On November 8, 2016, Hillary Clinton soundly won New York state’s vote—59 percent to Donald J. Trump’s 36.5 percent. It wasn’t a surprise: New York hasn’t voted for a Republican since Ronald Reagan in 1984. And on the island of Manhattan, where blue has pretty much always been the new black, Clinton won by more than 88 percent.
Three months later, smack in the middle of the same island in Cooper Square, near Astor Place, the warm, wood-walled seafood restaurant Bergen Hill, co-owned by Ravi DeRossi (owner of 15 New York City restaurants and bars, including super-chic cocktail scene mainstays Amor y Amargo and Death & Co.) and Daniel Kessler (guitarist for the band Interpol) closed.
At first glance, these two events appear unrelated. And on the surface, they are. But in truth, both happenings—the first, somewhat unprecedented and the second, a common occurrence—have collided into a new cultural phenomenon we’ll call “drunktivism.”
Bergen Hill was quickly replaced by a cocktail bar named Coup (co-owned by DeRossi and barmen and mixologists Sother Teague and Max Green), which opened in Manhattan on Friday to a line of more than 40 people waiting outside, donates 100 percent of its profits to charities that can loosely be categorized as part of “The Resistance.” To be explicit: that means the anti-Trump-administration resistance. What charities qualify? “Organizations that are really in danger and need our help to fight,” says Coup’s manager Aly Kravetz.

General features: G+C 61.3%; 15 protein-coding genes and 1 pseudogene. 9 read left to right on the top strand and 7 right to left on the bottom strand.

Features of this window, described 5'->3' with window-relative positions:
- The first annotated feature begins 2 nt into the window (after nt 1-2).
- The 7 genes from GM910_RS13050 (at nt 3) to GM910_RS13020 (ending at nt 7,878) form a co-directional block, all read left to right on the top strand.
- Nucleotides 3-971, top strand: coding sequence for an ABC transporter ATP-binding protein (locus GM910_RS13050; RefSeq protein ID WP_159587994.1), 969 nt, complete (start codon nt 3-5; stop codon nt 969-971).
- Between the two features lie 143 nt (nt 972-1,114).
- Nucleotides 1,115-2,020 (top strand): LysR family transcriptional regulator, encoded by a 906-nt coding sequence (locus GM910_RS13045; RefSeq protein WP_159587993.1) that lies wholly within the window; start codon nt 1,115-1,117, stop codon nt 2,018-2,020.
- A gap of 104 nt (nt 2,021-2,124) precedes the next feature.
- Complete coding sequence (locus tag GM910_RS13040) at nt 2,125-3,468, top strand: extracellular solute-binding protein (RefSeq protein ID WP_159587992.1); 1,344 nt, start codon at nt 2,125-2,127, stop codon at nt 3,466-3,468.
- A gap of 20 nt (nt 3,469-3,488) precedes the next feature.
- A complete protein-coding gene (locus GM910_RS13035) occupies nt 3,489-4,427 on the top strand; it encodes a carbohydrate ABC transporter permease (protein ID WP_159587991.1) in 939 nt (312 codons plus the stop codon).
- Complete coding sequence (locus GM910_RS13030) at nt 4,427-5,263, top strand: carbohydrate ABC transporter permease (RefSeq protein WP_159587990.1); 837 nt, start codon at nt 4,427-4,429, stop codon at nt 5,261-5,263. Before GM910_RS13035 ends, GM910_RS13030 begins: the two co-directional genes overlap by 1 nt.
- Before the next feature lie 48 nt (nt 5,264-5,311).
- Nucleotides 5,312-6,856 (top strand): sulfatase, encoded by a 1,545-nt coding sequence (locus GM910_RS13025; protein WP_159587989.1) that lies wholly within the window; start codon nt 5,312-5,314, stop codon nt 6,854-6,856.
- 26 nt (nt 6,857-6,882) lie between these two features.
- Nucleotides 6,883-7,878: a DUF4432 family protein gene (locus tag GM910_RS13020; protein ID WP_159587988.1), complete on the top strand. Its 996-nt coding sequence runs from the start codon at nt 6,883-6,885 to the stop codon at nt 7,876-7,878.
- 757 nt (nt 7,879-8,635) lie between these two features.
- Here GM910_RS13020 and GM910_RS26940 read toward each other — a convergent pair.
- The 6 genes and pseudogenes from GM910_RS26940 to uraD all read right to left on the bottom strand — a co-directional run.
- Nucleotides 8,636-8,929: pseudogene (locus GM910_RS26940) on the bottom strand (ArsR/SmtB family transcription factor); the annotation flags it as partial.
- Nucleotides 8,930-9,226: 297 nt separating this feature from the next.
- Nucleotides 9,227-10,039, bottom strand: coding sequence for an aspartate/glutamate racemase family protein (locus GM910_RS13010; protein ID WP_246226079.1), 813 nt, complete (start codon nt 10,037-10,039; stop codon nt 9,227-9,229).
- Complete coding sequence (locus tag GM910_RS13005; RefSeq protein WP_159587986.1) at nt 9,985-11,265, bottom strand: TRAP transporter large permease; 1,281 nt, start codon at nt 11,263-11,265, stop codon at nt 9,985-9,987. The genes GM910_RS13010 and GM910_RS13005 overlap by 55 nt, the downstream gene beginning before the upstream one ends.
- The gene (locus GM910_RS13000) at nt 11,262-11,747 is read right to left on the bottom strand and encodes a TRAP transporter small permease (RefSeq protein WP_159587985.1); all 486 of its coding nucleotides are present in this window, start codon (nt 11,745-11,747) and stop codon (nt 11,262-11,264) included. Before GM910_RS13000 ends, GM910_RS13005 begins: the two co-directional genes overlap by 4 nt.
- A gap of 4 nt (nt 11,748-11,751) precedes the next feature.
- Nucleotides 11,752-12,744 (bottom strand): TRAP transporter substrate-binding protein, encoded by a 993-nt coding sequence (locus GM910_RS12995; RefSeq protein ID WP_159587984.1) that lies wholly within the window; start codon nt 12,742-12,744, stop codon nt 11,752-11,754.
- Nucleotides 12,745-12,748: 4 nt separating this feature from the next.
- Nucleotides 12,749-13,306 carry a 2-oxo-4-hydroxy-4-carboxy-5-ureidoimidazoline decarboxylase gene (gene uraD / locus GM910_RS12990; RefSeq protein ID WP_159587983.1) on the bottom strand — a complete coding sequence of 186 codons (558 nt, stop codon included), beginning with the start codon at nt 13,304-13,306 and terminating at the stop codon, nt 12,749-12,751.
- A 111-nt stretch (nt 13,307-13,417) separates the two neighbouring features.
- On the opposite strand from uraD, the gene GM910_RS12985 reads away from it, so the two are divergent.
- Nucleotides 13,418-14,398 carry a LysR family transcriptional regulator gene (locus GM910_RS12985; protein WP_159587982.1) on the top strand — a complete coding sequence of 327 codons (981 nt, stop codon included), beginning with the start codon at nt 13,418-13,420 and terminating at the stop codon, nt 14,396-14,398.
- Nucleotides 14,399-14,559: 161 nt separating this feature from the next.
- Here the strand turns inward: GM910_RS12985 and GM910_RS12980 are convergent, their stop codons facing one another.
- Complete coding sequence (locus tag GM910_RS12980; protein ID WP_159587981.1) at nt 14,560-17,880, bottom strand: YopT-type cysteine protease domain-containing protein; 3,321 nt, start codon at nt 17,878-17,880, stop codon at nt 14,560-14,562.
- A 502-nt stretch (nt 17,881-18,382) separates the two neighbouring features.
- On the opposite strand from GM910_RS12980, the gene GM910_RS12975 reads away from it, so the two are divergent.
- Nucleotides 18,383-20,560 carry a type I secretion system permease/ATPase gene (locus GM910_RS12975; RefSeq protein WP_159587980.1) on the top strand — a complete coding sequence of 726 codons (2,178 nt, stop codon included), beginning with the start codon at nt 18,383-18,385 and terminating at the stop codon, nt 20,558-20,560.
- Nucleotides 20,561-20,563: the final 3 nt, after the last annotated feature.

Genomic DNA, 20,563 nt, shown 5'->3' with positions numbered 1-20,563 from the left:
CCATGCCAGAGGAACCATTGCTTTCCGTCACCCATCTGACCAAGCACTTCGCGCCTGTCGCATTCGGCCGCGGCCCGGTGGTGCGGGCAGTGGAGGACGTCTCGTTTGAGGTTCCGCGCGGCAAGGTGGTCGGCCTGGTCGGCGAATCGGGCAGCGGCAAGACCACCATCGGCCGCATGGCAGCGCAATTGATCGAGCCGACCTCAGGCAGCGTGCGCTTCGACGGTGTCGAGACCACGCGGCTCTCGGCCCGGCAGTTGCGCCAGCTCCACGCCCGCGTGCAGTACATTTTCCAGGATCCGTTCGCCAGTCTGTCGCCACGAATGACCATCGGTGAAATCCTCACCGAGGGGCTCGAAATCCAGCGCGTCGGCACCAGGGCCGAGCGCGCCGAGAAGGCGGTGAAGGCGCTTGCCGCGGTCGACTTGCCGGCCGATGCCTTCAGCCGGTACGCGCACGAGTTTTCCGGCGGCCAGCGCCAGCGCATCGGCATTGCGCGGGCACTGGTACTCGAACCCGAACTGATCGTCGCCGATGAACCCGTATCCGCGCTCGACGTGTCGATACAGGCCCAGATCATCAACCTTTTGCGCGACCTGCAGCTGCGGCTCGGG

Here’s how it works: Cocktails and wine are priced at a flat rate of $20 (special guest bartender creations start at $25). Each drink comes with a “Coup coin,” which guests drop into a vase that corresponds with their cause of choice. At the end of the night, staff members count and tally the tokens. Then, once bills and staff salaries are paid (no tips here: employees are hourly, and tax and gratuity are included), profits are divided among the charities based on the proportion of tokens they received. The recipient list rotates every seven days.